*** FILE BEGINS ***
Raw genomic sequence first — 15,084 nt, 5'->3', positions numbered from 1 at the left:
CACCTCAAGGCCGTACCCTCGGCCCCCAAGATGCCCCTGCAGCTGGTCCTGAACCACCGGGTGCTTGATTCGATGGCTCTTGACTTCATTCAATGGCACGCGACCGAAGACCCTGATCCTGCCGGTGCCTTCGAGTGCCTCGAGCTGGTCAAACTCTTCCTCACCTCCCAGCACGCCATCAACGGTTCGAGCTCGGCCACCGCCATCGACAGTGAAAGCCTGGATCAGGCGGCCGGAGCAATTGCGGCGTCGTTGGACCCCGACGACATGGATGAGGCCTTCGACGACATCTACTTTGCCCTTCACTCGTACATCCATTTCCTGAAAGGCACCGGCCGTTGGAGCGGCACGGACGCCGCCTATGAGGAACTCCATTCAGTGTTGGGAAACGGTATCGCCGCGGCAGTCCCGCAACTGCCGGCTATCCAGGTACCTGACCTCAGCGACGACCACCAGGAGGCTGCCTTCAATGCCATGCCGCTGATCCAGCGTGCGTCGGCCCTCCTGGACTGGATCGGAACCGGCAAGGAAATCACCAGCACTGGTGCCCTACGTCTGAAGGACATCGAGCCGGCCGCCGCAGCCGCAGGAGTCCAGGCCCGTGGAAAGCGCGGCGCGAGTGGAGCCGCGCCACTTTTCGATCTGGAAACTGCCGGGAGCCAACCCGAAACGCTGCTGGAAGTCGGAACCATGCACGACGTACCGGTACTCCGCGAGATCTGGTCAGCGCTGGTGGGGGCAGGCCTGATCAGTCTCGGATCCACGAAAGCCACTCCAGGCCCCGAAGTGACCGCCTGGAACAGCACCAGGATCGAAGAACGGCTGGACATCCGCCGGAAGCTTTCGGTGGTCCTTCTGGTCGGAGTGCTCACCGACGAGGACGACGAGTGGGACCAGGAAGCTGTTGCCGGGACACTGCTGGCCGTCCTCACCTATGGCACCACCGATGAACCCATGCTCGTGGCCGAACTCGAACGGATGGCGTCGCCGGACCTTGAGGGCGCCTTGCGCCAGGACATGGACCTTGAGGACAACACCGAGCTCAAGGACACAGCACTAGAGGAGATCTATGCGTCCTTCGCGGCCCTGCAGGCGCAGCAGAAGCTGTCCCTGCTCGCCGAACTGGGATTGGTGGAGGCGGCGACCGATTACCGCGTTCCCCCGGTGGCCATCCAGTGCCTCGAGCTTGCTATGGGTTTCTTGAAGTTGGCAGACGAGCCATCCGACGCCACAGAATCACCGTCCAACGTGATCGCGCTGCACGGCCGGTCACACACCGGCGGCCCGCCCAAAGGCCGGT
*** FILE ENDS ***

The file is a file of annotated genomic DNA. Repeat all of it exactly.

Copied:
Raw genomic sequence first — 15,084 nt, 5'->3', positions numbered from 1 at the left:
CACCTCAAGGCCGTACCCTCGGCCCCCAAGATGCCCCTGCAGCTGGTCCTGAACCACCGGGTGCTTGATTCGATGGCTCTTGACTTCATTCAATGGCACGCGACCGAAGACCCTGATCCTGCCGGTGCCTTCGAGTGCCTCGAGCTGGTCAAACTCTTCCTCACCTCCCAGCACGCCATCAACGGTTCGAGCTCGGCCACCGCCATCGACAGTGAAAGCCTGGATCAGGCGGCCGGAGCAATTGCGGCGTCGTTGGACCCCGACGACATGGATGAGGCCTTCGACGACATCTACTTTGCCCTTCACTCGTACATCCATTTCCTGAAAGGCACCGGCCGTTGGAGCGGCACGGACGCCGCCTATGAGGAACTCCATTCAGTGTTGGGAAACGGTATCGCCGCGGCAGTCCCGCAACTGCCGGCTATCCAGGTACCTGACCTCAGCGACGACCACCAGGAGGCTGCCTTCAATGCCATGCCGCTGATCCAGCGTGCGTCGGCCCTCCTGGACTGGATCGGAACCGGCAAGGAAATCACCAGCACTGGTGCCCTACGTCTGAAGGACATCGAGCCGGCCGCCGCAGCCGCAGGAGTCCAGGCCCGTGGAAAGCGCGGCGCGAGTGGAGCCGCGCCACTTTTCGATCTGGAAACTGCCGGGAGCCAACCCGAAACGCTGCTGGAAGTCGGAACCATGCACGACGTACCGGTACTCCGCGAGATCTGGTCAGCGCTGGTGGGGGCAGGCCTGATCAGTCTCGGATCCACGAAAGCCACTCCAGGCCCCGAAGTGACCGCCTGGAACAGCACCAGGATCGAAGAACGGCTGGACATCCGCCGGAAGCTTTCGGTGGTCCTTCTGGTCGGAGTGCTCACCGACGAGGACGACGAGTGGGACCAGGAAGCTGTTGCCGGGACACTGCTGGCCGTCCTCACCTATGGCACCACCGATGAACCCATGCTCGTGGCCGAACTCGAACGGATGGCGTCGCCGGACCTTGAGGGCGCCTTGCGCCAGGACATGGACCTTGAGGACAACACCGAGCTCAAGGACACAGCACTAGAGGAGATCTATGCGTCCTTCGCGGCCCTGCAGGCGCAGCAGAAGCTGTCCCTGCTCGCCGAACTGGGATTGGTGGAGGCGGCGACCGATTACCGCGTTCCCCCGGTGGCCATCCAGTGCCTCGAGCTTGCTATGGGTTTCTTGAAGTTGGCAGACGAGCCATCCGACGCCACAGAATCACCGTCCAACGTGATCGCGCTGCACGGCCGGTCACACACCGGCGGCCCGCCCAAAGGCCGGT